Trump: Neither an Isolationist nor an Adventurer

His emerging foreign policy helps keep order in a disorderly world
April 13, 2017 Updated: January 22, 2018

The world’s policeman is back on the beat. That is the overriding message sent by the 59 Tomahawk cruise missiles that bombed Syria’s Shayrat air base, the base from which the sarin gas attack on the town of Khan Sheikhoun was launched on April 6.

Prior to President Trump actually being tested on the international stage, many critics interpreted his “America first” foreign policy as isolationist.

But Trump has never himself described his policy that way.

In his inaugural address, Trump said: “From this moment on, it’s going to be America First.

Every decision on trade, on taxes, on immigration, on foreign affairs, will be made to benefit American workers and American families.”

Trump’s emphasis has been on how best to serve American interests, not on the question of engagement or disengagement with the world.

But he has been a critic of certain kinds of engagement.

Trump has in the past suggested that getting involved in Syria would be a mistake. Those statements reflected a disinclination to get the United States mired in foreign wars, and are similar to Trump’s earlier criticism of the regime change and nation-building wars of the George W. Bush presidency.

Trump has also been critical of the ineffectiveness of President Barack Obama’s foreign policy, which placed a priority on working through multilateral relationships and institutions.

For Obama, multilateralism places a check on American hubris, which he regards as to blame for American mistakes.

Ideologically, Trump falls between Bush and Obama. He believes the United States is the greatest country in the world, and he professes to love it passionately.

On the one hand, Trump rejects any need to apologize, like Obama did, for the United States on the world stage. On the other hand, he does not believe, like Bush did, that America’s greatness includes remaking other nations in our image.

In his inaugural address, Trump said, “We do not seek to impose our way of life on anyone, but rather to let it shine as an example for everyone to follow.”

Trump said in that address that the United States will “reinforce old alliances and form new ones.” These alliances will have a more sober basis than Bush’s adventurism and a greater appreciation for America’s fundamental decency than Obama.

Military action such as the bombing in Syria is taken to stop evil from proliferating.

Victor Davis Hanson, writing for the National Review, described Trump as “Hobbesian.” According to Hanson, Trump sees the world as a hard place where there are always going to be bad actors. One can’t eliminate evil, but one can beat it down and make it less dangerous than it otherwise would be.

“Iranian theocrats and Chinese Communist[s] do such things the same way that a pit bull cannot stop biting,” Hanson writes. “In time, by vigilance and deterrence, you can discourage such chronic chomping, but you are not going to spend blood and treasure in an effort to make a pit bull into a poodle.”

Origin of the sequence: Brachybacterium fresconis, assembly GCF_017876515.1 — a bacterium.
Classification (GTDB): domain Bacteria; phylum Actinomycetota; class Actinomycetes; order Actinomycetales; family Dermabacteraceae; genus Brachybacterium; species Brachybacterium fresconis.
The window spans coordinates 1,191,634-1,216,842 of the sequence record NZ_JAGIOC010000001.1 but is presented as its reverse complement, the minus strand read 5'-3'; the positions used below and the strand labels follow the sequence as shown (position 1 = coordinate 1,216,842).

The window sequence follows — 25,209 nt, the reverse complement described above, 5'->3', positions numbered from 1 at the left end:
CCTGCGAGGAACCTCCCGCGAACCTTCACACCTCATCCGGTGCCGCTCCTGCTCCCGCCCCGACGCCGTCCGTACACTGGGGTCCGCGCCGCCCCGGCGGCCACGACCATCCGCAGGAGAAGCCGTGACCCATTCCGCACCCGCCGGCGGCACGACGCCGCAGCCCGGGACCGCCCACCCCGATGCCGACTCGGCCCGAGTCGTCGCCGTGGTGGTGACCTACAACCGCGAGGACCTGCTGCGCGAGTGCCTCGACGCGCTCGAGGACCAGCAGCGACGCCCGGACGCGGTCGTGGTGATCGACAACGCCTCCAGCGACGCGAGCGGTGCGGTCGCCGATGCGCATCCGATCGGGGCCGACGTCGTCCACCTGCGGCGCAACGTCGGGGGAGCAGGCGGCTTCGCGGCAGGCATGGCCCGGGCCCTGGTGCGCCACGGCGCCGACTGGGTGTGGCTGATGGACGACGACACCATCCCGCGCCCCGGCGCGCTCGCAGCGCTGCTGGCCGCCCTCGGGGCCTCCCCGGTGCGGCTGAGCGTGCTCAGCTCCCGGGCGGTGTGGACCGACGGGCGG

Trump has said that he wants, in the manner of Teddy Roosevelt, a “big stick”—a military so powerful that the United States can get its way by merely threatening action. Military action would not be necessary if adversaries retreated at the sign of U.S. opposition.

The bombing of the Syrian air base helps reestablish that the United States has a big stick and is willing to use it.

The credibility of U.S. threats diminished throughout an Obama presidency that distrusted American power, but the key moment in that decline came in August 2013.

Obama had drawn a red line on Aug. 20, 2012, saying that poison gas attacks would not be tolerated. One year and one day later, Assad launched a sarin gas attack on a suburb of Damascus that is believed to have killed hundreds.

After considering a military response, the Obama administration brokered a deal with Russia for the removal of all of Syria’s chemical weapons, a deal that the recent attack shows was not honored.

The failure to punish Assad for the gas attack left an important principle of the international system unenforced: that chemical weapons are unacceptable.

Trump’s bombing, which has been criticized by some as an ineffective gesture, re-establishes that basic moral and political norm.

This is why some former members of Obama’s administration have praised Trump’s action.

Anne-Marie Slaughter, who was a policy planner in Obama’s State Department, tweeted, “Donald Trump has done the right thing on Syria. Finally!! After years of useless hand-wringing in the face of hideous atrocities.”

The United States has at times been called “the indispensable nation.” Since World War II, the international system has depended on the United States taking the lead.

Trump’s foreign policy is still a work in progress, but he has given notice that he intends the United States to be out front again, in a manner consistent with U.S. interests.

Views expressed in this article are the opinions of the author and do not necessarily reflect the views of The Epoch Times.

Stephen Gregory
Stephen Gregory is the Publisher of the U.S. editions of The Epoch Times.